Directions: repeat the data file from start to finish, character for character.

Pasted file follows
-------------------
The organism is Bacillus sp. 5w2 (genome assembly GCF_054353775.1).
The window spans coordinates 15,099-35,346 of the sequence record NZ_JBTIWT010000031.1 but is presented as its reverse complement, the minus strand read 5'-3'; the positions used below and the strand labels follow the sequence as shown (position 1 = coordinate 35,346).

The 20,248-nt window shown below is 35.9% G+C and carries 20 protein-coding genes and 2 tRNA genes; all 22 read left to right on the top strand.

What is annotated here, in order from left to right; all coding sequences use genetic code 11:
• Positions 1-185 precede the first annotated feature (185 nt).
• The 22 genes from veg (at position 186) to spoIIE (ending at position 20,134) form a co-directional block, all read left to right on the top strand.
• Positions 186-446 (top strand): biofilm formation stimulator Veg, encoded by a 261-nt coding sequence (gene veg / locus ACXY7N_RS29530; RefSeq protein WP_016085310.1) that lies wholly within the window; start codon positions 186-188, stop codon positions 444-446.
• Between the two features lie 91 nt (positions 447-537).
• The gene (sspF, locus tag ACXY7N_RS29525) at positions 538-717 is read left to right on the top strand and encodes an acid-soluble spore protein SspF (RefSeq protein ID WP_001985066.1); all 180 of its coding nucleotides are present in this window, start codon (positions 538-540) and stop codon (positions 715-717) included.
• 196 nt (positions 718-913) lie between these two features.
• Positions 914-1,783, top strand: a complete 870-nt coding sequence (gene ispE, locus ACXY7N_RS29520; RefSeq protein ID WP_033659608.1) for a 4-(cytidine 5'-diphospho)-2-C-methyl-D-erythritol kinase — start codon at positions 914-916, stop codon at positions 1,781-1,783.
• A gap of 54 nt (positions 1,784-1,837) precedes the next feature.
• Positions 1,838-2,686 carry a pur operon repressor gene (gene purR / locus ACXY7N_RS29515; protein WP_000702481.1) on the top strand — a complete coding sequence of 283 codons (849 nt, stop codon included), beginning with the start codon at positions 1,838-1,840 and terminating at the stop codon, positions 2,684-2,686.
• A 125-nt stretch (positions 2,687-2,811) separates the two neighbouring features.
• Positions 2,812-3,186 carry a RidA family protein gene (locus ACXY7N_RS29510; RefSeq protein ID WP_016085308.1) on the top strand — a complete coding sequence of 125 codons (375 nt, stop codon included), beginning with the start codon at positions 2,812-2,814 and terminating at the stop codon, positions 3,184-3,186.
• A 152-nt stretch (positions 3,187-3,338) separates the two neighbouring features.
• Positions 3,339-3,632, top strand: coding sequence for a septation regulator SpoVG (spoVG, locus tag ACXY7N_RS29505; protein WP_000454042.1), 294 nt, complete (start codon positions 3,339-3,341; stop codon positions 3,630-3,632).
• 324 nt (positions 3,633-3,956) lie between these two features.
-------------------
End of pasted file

The organism is Bacillus sp. 5w2 (genome assembly GCF_054353775.1).
The window spans coordinates 15,099-35,346 of the sequence record NZ_JBTIWT010000031.1 but is presented as its reverse complement, the minus strand read 5'-3'; the positions used below and the strand labels follow the sequence as shown (position 1 = coordinate 35,346).

The 20,248-nt window shown below is 35.9% G+C and carries 20 protein-coding genes and 2 tRNA genes; all 22 read left to right on the top strand.

What is annotated here, in order from left to right; all coding sequences use genetic code 11:
• Positions 1-185 precede the first annotated feature (185 nt).
• The 22 genes from veg (at position 186) to spoIIE (ending at position 20,134) form a co-directional block, all read left to right on the top strand.
• Positions 186-446 (top strand): biofilm formation stimulator Veg, encoded by a 261-nt coding sequence (gene veg / locus ACXY7N_RS29530; RefSeq protein WP_016085310.1) that lies wholly within the window; start codon positions 186-188, stop codon positions 444-446.
• Between the two features lie 91 nt (positions 447-537).
• The gene (sspF, locus tag ACXY7N_RS29525) at positions 538-717 is read left to right on the top strand and encodes an acid-soluble spore protein SspF (RefSeq protein ID WP_001985066.1); all 180 of its coding nucleotides are present in this window, start codon (positions 538-540) and stop codon (positions 715-717) included.
• 196 nt (positions 718-913) lie between these two features.
• Positions 914-1,783, top strand: a complete 870-nt coding sequence (gene ispE, locus ACXY7N_RS29520; RefSeq protein ID WP_033659608.1) for a 4-(cytidine 5'-diphospho)-2-C-methyl-D-erythritol kinase — start codon at positions 914-916, stop codon at positions 1,781-1,783.
• A gap of 54 nt (positions 1,784-1,837) precedes the next feature.
• Positions 1,838-2,686 carry a pur operon repressor gene (gene purR / locus ACXY7N_RS29515; protein WP_000702481.1) on the top strand — a complete coding sequence of 283 codons (849 nt, stop codon included), beginning with the start codon at positions 1,838-1,840 and terminating at the stop codon, positions 2,684-2,686.
• A 125-nt stretch (positions 2,687-2,811) separates the two neighbouring features.
• Positions 2,812-3,186 carry a RidA family protein gene (locus ACXY7N_RS29510; RefSeq protein ID WP_016085308.1) on the top strand — a complete coding sequence of 125 codons (375 nt, stop codon included), beginning with the start codon at positions 2,812-2,814 and terminating at the stop codon, positions 3,184-3,186.
• A 152-nt stretch (positions 3,187-3,338) separates the two neighbouring features.
• Positions 3,339-3,632, top strand: coding sequence for a septation regulator SpoVG (spoVG, locus tag ACXY7N_RS29505; protein WP_000454042.1), 294 nt, complete (start codon positions 3,339-3,341; stop codon positions 3,630-3,632).
• 324 nt (positions 3,633-3,956) lie between these two features.